Amazon Rainforest Facts. Macaws Macaws Macaws are large colourful parrots.
They live high in the trees, feeding on fruit and nuts, which they crack with their powerful bills. Macaws feeding › Black caiman Black caiman Caimans are relatives of crocodiles and alligators. Crocodiles and alligators › Giant otter Giant otter The giant otter grows up to 1.7m (5ft) in length. Giant otter › Toco toucan Toco toucan Toucans are known for their large, colourful beaks, which they use to pick fruit. Toucans › Pacas are expert swimmers. Capybara Capybara The capybara is the world’s largest rodent. Capybara › Green iguana Green iguana Most lizards are meat-eaters, but the iguana eats plants.
What is a reptile? Piranha Piranha Piranhas are meat-eating fish with strong jaws and sharp teeth. Piranhas › Harpy eagle Harpy eagle This powerful eagle preys on monkeys and sloths, grabbing them from the branches with its strong talons. Eagles › Howler monkey Howler monkey These leaf-eating monkeys live in the treetops. Howler monkeys › Rainforest - Reference. Rainforests are forests that get a great deal of rain and have extremely diverse wildlife.
Rainforests are found in the tropical regions across the Southern Hemisphere, and contain more than 50% of all living species on Earth. Rainforests typically get an average of 1,850mm of rain every year. There are two main types of rainforest habitat, which are the tropical rainforests, and the seasonal rainforests. Tropical rainforests are generally close to the Equator where the climate is warm and the conditions are ideal for plant growth. In fact, the rainforests have a total of 170,000 of the world’s 250,000 known plant species (no less than 68%), according to this infographic about the rainforest.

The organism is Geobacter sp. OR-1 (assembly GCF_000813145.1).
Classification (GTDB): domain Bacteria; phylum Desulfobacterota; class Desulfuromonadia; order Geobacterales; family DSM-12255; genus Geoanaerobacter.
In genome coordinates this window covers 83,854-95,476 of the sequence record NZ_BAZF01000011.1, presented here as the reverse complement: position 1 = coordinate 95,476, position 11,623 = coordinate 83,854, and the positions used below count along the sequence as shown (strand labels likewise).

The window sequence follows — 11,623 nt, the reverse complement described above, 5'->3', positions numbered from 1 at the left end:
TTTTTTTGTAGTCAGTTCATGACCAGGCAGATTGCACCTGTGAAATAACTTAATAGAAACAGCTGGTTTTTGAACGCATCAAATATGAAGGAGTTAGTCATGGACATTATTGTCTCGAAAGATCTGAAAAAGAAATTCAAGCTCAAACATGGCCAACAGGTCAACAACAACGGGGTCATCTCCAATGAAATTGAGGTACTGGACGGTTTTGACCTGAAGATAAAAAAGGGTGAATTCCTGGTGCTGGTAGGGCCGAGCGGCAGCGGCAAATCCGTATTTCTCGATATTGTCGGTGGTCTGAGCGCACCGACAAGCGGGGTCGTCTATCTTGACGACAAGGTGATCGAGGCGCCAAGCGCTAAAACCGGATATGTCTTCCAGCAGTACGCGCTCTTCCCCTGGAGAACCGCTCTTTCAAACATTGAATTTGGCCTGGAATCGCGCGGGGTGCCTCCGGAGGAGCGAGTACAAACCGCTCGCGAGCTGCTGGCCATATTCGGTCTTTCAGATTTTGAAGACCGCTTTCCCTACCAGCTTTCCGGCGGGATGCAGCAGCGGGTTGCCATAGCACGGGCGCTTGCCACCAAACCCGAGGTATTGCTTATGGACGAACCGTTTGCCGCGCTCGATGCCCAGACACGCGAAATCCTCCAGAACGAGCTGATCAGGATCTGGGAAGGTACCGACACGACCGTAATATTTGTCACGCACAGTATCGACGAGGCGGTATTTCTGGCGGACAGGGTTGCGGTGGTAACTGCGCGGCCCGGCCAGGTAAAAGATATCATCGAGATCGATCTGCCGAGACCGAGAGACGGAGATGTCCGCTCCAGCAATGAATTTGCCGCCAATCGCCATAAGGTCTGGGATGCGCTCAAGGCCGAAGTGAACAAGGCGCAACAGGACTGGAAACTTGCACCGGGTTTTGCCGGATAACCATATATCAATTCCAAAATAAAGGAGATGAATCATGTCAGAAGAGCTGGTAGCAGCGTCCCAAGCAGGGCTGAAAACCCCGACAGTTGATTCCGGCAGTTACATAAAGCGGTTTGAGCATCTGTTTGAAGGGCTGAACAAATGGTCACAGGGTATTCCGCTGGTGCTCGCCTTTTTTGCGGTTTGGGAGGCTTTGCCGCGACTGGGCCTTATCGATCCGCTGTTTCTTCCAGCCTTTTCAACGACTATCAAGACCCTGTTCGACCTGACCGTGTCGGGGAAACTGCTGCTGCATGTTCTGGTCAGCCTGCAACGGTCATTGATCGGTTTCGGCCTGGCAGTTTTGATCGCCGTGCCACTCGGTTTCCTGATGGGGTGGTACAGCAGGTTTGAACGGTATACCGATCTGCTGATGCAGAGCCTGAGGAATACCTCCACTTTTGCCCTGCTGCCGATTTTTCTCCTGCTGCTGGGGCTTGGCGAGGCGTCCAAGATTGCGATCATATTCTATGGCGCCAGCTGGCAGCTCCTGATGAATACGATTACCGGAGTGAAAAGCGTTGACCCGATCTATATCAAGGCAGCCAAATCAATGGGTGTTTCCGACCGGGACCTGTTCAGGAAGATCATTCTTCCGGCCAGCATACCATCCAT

Due to the fact that rainforests all over the world are being cut down, a great amount of effort is now being put into protecting these indigenous tribes by governments, charities and international organisations. There are different animals and plants inhabiting the different rainforest types. NASA: Earth Observatory. Temperature 20°C to 25°C, must remain warm and frost-free Precipitation 2,000 to 10,000 millimeters of rain per year Vegetation.
Layers of a Rainforest. Tropical rainforest. A tropical rainforest is an ecosystem type that occurs roughly within the latitudes 28 degrees north or south of the equator (in the equatorial zone between the Tropic of Cancer and Tropic of Capricorn).
This ecosystem experiences high average temperatures and a significant amount of rainfall. Rainforests can be found in Asia, Australia, Africa, South America, Central America, Mexico and on many of the Pacific, Caribbean, and Indian Ocean islands. Within the World Wildlife Fund's biome classification, tropical rainforests are a type of tropical wet forest (or tropical moist broadleaf forest) and may also be referred to as lowland equatorial evergreen rainforest. Overview Tropical rainforests can be characterized in two words: hot and wet. Tropical rainforests are among the most threatened ecosystems globally due to large-scale fragmentation as a result of human activity.
History Tropical rainforests have existed on Earth for hundreds of millions of years. Forest floor How Rainforests Work" Rainforest Information. Rainforest Concern Facts. For a downloadable booklet of rainforest facts and other materials for use in the classroom, please go to Resources for Schools Tropical rainforests - where and what are they?
Tropical rainforests are found across the world between the Tropic of Capricorn and the Tropic of Cancer, 22.5° North and 22.5° South of the Equator. Almost half of the remaining tropical rainforest is found in tropical America, a bit more than a third in Asia and Oceania, and fifteen percent in Africa. Tropical rainforests cover approximately 8% of the world’s land surface - an area of approximately 1.2 billion hectares - and yet contain over half of the earth’s species of animals and plants. The largest rainforest, the Amazon, is found in South America and spans nine nations (Brazil, Bolivia, Peru, Ecuador, Colombia, Venezuela, Guyana and Suriname, as well as French Guiana), covering a total area of approximately 600 million hectares.